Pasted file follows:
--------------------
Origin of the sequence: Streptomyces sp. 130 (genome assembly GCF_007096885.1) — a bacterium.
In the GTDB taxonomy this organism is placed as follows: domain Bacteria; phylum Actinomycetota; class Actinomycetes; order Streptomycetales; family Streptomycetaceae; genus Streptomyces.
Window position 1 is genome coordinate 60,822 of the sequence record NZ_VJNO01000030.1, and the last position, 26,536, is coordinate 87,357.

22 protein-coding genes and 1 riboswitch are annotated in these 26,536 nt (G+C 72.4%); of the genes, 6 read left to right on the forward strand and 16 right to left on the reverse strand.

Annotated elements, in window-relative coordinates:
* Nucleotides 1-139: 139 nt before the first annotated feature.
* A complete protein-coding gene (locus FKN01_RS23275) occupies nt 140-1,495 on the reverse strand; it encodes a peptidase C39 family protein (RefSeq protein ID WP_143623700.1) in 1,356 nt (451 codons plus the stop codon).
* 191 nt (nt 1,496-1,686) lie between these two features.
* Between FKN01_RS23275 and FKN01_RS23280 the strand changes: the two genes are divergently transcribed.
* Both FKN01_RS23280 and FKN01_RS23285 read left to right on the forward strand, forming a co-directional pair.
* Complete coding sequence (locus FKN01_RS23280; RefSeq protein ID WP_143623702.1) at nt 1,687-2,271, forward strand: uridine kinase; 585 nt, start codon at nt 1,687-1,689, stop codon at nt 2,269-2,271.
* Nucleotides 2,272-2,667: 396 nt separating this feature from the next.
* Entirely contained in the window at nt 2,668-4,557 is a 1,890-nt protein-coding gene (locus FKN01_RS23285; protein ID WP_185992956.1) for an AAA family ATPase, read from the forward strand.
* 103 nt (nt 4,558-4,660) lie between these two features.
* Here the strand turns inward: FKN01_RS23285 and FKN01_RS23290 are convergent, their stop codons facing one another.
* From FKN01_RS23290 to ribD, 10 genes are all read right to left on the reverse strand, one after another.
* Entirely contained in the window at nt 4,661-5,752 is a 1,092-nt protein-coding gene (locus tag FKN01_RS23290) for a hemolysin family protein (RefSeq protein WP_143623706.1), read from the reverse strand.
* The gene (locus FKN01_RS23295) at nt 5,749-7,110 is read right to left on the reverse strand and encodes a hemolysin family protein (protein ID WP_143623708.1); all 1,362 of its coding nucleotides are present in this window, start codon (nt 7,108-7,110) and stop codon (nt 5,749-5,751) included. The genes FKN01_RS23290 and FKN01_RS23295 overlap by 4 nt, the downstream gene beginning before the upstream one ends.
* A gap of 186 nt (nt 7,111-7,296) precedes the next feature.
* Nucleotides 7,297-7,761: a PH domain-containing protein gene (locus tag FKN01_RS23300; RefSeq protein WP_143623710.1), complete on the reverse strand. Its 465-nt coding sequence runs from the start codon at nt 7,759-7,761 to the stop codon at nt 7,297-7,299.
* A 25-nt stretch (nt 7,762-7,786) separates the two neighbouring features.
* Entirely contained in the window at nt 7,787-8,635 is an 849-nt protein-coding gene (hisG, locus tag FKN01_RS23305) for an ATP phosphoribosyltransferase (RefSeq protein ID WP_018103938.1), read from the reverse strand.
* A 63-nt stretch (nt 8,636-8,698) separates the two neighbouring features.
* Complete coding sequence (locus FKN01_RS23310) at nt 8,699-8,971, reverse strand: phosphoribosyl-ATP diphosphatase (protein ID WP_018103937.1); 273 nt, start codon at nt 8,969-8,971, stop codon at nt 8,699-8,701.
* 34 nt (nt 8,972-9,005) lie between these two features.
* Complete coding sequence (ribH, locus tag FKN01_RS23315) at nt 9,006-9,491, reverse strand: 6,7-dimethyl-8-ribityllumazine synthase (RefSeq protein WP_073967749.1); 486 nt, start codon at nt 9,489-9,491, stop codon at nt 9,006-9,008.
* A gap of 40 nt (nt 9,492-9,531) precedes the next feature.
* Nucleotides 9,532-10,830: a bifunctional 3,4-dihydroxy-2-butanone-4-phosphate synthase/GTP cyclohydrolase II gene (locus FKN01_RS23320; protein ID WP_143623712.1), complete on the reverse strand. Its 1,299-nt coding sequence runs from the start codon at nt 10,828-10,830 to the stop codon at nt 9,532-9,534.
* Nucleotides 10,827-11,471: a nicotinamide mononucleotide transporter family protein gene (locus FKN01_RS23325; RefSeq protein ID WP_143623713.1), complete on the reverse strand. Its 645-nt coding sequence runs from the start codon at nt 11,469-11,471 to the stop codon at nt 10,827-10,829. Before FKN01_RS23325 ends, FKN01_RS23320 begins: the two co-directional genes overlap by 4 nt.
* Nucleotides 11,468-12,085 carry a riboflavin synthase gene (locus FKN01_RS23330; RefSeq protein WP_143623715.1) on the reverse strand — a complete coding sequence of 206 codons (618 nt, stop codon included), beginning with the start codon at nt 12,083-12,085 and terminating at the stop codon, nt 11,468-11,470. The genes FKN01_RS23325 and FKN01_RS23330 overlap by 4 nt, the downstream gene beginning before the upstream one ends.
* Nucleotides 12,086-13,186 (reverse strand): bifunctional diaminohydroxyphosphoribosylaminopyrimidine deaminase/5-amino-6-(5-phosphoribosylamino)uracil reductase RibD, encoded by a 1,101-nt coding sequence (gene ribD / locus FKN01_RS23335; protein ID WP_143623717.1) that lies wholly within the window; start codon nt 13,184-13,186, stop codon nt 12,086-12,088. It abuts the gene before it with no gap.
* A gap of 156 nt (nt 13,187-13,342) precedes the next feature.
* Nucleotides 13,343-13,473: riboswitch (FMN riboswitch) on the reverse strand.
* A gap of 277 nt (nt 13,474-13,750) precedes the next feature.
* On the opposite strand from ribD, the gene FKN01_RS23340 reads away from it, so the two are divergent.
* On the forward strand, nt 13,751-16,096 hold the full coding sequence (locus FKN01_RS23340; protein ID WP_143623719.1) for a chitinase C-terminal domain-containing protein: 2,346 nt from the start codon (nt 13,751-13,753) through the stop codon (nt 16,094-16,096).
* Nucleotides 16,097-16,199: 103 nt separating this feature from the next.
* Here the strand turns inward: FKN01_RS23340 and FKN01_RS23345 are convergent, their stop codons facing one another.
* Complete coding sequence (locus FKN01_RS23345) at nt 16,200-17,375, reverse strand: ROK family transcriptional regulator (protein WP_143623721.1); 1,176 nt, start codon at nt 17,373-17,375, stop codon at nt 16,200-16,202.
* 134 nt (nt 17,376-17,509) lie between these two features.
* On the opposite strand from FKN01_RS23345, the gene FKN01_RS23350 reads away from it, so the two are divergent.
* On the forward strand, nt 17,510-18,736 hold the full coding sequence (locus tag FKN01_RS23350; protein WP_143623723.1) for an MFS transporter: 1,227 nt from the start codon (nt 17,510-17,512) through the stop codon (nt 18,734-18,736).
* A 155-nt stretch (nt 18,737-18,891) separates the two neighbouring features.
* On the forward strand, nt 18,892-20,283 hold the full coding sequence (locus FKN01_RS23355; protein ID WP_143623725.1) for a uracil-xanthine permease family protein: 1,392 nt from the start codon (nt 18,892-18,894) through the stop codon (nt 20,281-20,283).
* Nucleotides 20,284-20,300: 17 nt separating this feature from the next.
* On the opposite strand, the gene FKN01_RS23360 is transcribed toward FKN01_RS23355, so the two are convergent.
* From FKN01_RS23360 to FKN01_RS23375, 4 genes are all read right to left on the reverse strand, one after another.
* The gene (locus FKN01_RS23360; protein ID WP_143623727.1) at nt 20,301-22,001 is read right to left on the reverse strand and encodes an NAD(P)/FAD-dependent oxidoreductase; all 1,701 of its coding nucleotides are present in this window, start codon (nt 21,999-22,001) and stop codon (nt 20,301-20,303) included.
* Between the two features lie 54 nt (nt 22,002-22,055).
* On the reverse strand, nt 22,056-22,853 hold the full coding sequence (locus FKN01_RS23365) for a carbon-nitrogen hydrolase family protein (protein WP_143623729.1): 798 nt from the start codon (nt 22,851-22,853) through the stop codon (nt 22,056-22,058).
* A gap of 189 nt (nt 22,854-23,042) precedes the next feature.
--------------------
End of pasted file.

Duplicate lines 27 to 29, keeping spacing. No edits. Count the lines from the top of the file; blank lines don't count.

* A gap of 40 nt (nt 9,492-9,531) precedes the next feature.
* Nucleotides 9,532-10,830: a bifunctional 3,4-dihydroxy-2-butanone-4-phosphate synthase/GTP cyclohydrolase II gene (locus FKN01_RS23320; protein ID WP_143623712.1), complete on the reverse strand. Its 1,299-nt coding sequence runs from the start codon at nt 10,828-10,830 to the stop codon at nt 9,532-9,534.
* Nucleotides 10,827-11,471: a nicotinamide mononucleotide transporter family protein gene (locus FKN01_RS23325; RefSeq protein ID WP_143623713.1), complete on the reverse strand. Its 645-nt coding sequence runs from the start codon at nt 11,469-11,471 to the stop codon at nt 10,827-10,829. Before FKN01_RS23325 ends, FKN01_RS23320 begins: the two co-directional genes overlap by 4 nt.